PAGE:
Unified Aluminum Industries call for creation of North American Aluminum Trade Committee

European Aluminium

The Aluminum Association, Instituto Mexicano del Aluminio and the Aluminium Association of Canada called for the creation of a North American Aluminum Trade Committee (NAATC) in a letter to trade officials in Canada, Mexico and the United States. 

The letter came ahead of a summit in Ottawa – the second trilateral meeting for the North American industries in the last 6 months – highlighting the importance of fair aluminium trade within North America and strengthened trade enforcement.  

“The free and fair trade of aluminum within North America has benefited our respective industries and the hundreds of thousands of well-paying manufacturing jobs they represent. We stand together in our continued commitment to the USMCA framework to set the conditions through which aluminium can be freely and fairly traded in the region. Looking ahead to the 2026 review of the USMCA, we are confident that the issues we have identified can and will be addressed to ensure continued cooperative trade in the region,” the letter notes. 

The North American aluminium industry is calling for several actions ahead of the USMCA review:

  • Creation of the North American Aluminum Trade Committee: A North American Aluminum Trade Committee (NAATC) would help to formalize consultation and collaboration between the Canadian, Mexican and U.S. aluminium industries and their respective governments. The group would bring together government, industry and nongovernmental stakeholders to discuss issues and quickly identify and address challenges in the domestic market. This activity is essential to seek reduction and elimination of remaining distortions in North America driven by unfair aluminium trade.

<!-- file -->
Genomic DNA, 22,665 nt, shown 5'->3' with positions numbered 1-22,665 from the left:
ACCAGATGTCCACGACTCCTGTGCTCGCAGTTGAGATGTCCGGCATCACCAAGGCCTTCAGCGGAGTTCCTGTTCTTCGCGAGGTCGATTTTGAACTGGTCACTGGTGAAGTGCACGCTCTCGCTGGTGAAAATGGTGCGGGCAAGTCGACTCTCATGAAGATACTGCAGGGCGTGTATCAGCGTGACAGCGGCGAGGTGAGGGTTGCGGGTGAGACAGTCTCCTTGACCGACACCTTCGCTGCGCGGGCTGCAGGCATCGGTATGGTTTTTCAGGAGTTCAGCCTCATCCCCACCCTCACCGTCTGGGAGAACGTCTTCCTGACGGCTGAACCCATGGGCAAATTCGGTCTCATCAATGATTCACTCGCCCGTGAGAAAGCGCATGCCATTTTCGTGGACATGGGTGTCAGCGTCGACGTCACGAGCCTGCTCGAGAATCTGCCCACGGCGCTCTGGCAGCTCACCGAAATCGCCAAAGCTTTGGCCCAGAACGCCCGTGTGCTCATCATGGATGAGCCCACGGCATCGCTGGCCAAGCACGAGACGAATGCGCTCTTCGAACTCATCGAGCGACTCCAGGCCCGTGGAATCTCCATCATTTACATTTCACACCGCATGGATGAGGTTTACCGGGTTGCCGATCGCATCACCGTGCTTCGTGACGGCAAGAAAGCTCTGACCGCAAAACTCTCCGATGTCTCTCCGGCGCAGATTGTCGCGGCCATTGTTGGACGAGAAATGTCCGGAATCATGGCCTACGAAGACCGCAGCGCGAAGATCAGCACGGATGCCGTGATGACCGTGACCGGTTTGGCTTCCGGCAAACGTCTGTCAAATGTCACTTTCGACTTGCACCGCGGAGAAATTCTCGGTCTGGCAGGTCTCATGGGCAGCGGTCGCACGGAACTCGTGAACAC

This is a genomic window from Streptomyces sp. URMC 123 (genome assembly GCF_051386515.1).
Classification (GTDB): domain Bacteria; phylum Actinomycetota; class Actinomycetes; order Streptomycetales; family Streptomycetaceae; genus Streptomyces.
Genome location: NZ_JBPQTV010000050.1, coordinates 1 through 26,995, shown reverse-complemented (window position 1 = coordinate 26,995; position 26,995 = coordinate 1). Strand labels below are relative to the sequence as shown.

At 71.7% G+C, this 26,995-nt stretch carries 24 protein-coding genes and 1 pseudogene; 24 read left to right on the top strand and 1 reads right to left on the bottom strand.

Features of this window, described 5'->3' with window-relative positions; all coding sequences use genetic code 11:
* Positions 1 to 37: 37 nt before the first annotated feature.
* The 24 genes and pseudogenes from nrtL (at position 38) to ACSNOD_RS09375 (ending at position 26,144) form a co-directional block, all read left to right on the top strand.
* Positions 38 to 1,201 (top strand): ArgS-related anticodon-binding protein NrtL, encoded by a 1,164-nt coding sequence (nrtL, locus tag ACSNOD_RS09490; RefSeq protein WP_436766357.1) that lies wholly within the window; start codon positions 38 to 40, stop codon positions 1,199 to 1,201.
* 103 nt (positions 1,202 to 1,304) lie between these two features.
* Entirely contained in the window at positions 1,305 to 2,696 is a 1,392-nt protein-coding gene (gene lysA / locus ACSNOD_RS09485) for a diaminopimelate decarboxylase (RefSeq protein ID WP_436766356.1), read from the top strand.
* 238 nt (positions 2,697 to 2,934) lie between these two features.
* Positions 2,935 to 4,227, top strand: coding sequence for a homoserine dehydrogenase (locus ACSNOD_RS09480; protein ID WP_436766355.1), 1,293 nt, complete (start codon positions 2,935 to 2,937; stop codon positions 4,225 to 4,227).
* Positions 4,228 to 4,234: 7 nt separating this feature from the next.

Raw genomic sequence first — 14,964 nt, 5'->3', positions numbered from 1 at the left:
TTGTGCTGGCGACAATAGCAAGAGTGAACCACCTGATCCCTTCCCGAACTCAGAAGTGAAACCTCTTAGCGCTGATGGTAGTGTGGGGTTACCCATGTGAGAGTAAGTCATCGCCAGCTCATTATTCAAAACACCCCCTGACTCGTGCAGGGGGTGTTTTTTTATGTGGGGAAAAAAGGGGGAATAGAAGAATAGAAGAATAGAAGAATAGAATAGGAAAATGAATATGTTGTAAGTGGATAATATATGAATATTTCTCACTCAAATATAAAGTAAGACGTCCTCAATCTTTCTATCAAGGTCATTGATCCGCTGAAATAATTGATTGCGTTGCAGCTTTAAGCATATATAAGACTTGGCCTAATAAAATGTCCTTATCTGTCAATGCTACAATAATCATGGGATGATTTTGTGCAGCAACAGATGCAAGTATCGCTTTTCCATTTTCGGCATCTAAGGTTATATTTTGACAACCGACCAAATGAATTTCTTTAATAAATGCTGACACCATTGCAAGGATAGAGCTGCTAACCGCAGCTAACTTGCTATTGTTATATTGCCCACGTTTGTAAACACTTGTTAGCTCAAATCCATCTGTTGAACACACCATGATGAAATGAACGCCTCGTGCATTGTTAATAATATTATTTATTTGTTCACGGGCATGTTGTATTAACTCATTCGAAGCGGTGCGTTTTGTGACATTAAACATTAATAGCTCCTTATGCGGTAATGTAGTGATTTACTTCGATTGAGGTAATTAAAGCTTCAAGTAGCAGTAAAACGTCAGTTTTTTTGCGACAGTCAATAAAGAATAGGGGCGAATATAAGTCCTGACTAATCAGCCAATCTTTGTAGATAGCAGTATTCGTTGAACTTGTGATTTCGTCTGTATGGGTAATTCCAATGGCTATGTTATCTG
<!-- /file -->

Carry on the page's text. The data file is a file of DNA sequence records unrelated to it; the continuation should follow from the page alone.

• Increased Regional Aluminium Import Monitoring: Under the terms of the agreement removing Section 232 tariffs, each country agreed to “establish an agreed-upon process for monitoring aluminium and steel trade between them.” In subsequent years, both the United States and Canada have stood up new or enhanced aluminium import monitoring programs, but Mexico has not. We urge the Mexican government to join the U.S. and Canada by honouring its commitment for an import monitoring system.
  • Strengthened Regional Trade Enforcement: Across the region, it is essential that we work to combat the unfair and illegal trade of aluminium which has challenged the global industry in recent years. Both the United States and Mexico were the victims of a significant aluminium transshipment scheme in the mid-2010s in which massive volumes of Chinese aluminium billet was disguised as a different product to avoid hundreds of millions in tariffs. The United States and Mexico have also pursued successful antidumping and countervailing duty (AD/CVD) cases against unfairly traded aluminium from China and other countries over the past several years. Continued vigilance and enforcement of global trade laws in the sector is needed.
  • Full Support of the Aluminium Sustainability Agenda: Our governments must continue to support industry in its pursuit of decarbonization efforts and the broader aluminum sustainability agenda. This support may include research for next generation production techniques and increased recycling efforts. Aluminium produced in North America is some of the cleanest in the world, with carbon emissions for an average pound of aluminum made in the region declining more than 50% since 1991. Aluminium is vital to the green energy transition in transportation, power generation, construction, packaging and more.

In 2019, the aluminium associations of North America jointly supported the removal of Section 232 tariffs on aluminium imports within the region. Following the removal of the tariffs, the USMCA was formally implemented in 2020. The agreement is subject to a mandatory 6-year review for potential renewal in 2026. The early stages of this review will begin as early as this year.

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